With all the cultural baggage that we carry around with us, it’s a real shock to actually encounter the real Puritans through their writings and discover their warm, lively characters.

In 2008 I joined in with blogger Timmy Brister’s Puritan Reading Challenge. I’d read Richard Baxter’s Reformed Pastor and it challenged and changed my view of the pastoral office. I wanted to read more of these old guys. Could they have something to say to us in the 21st Century?

The answer was an emphatic: “Yes!”

Thanks to the PRC I came across the work of Thomas Watson. He was educated at Emmanuel College, Cambridge and was minister of St Stephen’s Church, Walbrook. He signed up to the Westminster Confession but he didn’t sign up to regicide and was imprisoned by the Commonwealth. You’d think that he would have no problem with the Act of Uniformity but in 1662 he was ejected with 2000 other ministers from the Church of England. He continued to preach and minister in the following years.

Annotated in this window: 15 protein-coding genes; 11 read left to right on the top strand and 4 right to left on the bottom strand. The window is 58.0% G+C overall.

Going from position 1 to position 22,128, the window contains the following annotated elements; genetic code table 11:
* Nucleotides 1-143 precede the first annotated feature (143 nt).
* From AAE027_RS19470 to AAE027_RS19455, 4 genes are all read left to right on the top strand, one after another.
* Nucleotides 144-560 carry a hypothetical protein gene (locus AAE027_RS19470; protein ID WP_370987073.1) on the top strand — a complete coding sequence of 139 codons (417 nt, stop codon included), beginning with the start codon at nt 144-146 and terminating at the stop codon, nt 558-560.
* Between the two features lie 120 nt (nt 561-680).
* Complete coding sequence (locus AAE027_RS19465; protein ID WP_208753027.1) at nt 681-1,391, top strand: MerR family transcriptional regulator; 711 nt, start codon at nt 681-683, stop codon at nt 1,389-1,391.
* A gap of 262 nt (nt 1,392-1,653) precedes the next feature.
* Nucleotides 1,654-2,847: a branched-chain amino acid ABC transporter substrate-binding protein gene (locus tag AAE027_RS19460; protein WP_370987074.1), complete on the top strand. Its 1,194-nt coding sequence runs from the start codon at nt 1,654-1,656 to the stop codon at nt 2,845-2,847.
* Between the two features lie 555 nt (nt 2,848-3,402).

The first work of his I read was “The Godly Man’s Picture Drawn with a Scripture Pencil”. I would read it on the Sheffield tram and spend half the journey lost in thought as his writing forced me to look at myself to see where I was falling short. But Watson is not a hectoring Puritan. His writing is full of imagery and illustrations that are so practical that he is a delight to read.

He also wrote “A Body of Practical Divinity” which is published in three volumes. The volume on the Lord’s Prayer has been a wonderful resource in my current sermon series.

If you want an introduction to the Puritans then you can’t go wrong with Watson.

For more on Watson’s Life and Works click here